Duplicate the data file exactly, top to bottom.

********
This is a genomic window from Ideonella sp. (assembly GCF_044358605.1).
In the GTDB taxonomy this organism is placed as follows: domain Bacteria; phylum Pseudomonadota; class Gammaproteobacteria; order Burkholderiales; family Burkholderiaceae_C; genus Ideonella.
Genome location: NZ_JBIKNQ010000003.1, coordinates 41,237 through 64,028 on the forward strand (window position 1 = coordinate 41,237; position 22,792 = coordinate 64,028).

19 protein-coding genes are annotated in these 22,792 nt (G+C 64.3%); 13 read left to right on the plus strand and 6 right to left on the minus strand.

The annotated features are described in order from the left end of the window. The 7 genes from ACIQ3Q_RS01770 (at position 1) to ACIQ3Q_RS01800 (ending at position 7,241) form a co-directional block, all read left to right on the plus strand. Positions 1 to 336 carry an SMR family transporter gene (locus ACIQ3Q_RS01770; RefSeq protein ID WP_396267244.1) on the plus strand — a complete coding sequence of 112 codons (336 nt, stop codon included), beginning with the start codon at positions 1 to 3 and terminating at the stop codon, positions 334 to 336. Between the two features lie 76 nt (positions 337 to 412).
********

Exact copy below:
This is a genomic window from Ideonella sp. (assembly GCF_044358605.1).
In the GTDB taxonomy this organism is placed as follows: domain Bacteria; phylum Pseudomonadota; class Gammaproteobacteria; order Burkholderiales; family Burkholderiaceae_C; genus Ideonella.
Genome location: NZ_JBIKNQ010000003.1, coordinates 41,237 through 64,028 on the forward strand (window position 1 = coordinate 41,237; position 22,792 = coordinate 64,028).

19 protein-coding genes are annotated in these 22,792 nt (G+C 64.3%); 13 read left to right on the plus strand and 6 right to left on the minus strand.

The annotated features are described in order from the left end of the window. The 7 genes from ACIQ3Q_RS01770 (at position 1) to ACIQ3Q_RS01800 (ending at position 7,241) form a co-directional block, all read left to right on the plus strand. Positions 1 to 336 carry an SMR family transporter gene (locus ACIQ3Q_RS01770; RefSeq protein ID WP_396267244.1) on the plus strand — a complete coding sequence of 112 codons (336 nt, stop codon included), beginning with the start codon at positions 1 to 3 and terminating at the stop codon, positions 334 to 336. Between the two features lie 76 nt (positions 337 to 412).